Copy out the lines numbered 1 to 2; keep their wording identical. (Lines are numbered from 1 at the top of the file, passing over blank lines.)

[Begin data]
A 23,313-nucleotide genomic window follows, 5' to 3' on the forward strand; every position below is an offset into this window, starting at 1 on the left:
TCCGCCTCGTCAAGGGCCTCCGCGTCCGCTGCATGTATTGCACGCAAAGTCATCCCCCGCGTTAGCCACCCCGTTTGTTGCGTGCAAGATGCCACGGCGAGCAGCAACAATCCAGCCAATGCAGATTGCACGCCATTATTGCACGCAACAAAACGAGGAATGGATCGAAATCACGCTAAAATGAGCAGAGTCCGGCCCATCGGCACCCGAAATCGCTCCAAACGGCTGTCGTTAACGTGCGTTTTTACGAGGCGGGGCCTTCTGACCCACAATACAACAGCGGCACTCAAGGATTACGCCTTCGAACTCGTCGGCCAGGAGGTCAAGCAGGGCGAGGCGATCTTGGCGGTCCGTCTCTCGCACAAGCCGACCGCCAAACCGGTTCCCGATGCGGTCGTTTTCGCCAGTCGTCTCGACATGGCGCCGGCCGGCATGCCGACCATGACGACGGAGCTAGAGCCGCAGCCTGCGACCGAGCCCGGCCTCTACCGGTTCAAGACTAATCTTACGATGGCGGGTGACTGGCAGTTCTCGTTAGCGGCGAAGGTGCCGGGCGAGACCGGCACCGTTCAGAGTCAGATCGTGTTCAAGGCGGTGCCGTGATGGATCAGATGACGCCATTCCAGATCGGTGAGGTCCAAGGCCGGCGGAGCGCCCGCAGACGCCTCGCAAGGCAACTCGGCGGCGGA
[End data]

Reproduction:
A 23,313-nucleotide genomic window follows, 5' to 3' on the forward strand; every position below is an offset into this window, starting at 1 on the left:
TCCGCCTCGTCAAGGGCCTCCGCGTCCGCTGCATGTATTGCACGCAAAGTCATCCCCCGCGTTAGCCACCCCGTTTGTTGCGTGCAAGATGCCACGGCGAGCAGCAACAATCCAGCCAATGCAGATTGCACGCCATTATTGCACGCAACAAAACGAGGAATGGATCGAAATCACGCTAAAATGAGCAGAGTCCGGCCCATCGGCACCCGAAATCGCTCCAAACGGCTGTCGTTAACGTGCGTTTTTACGAGGCGGGGCCTTCTGACCCACAATACAACAGCGGCACTCAAGGATTACGCCTTCGAACTCGTCGGCCAGGAGGTCAAGCAGGGCGAGGCGATCTTGGCGGTCCGTCTCTCGCACAAGCCGACCGCCAAACCGGTTCCCGATGCGGTCGTTTTCGCCAGTCGTCTCGACATGGCGCCGGCCGGCATGCCGACCATGACGACGGAGCTAGAGCCGCAGCCTGCGACCGAGCCCGGCCTCTACCGGTTCAAGACTAATCTTACGATGGCGGGTGACTGGCAGTTCTCGTTAGCGGCGAAGGTGCCGGGCGAGACCGGCACCGTTCAGAGTCAGATCGTGTTCAAGGCGGTGCCGTGATGGATCAGATGACGCCATTCCAGATCGGTGAGGTCCAAGGCCGGCGGAGCGCCCGCAGACGCCTCGCAAGGCAACTCGGCGGCGGA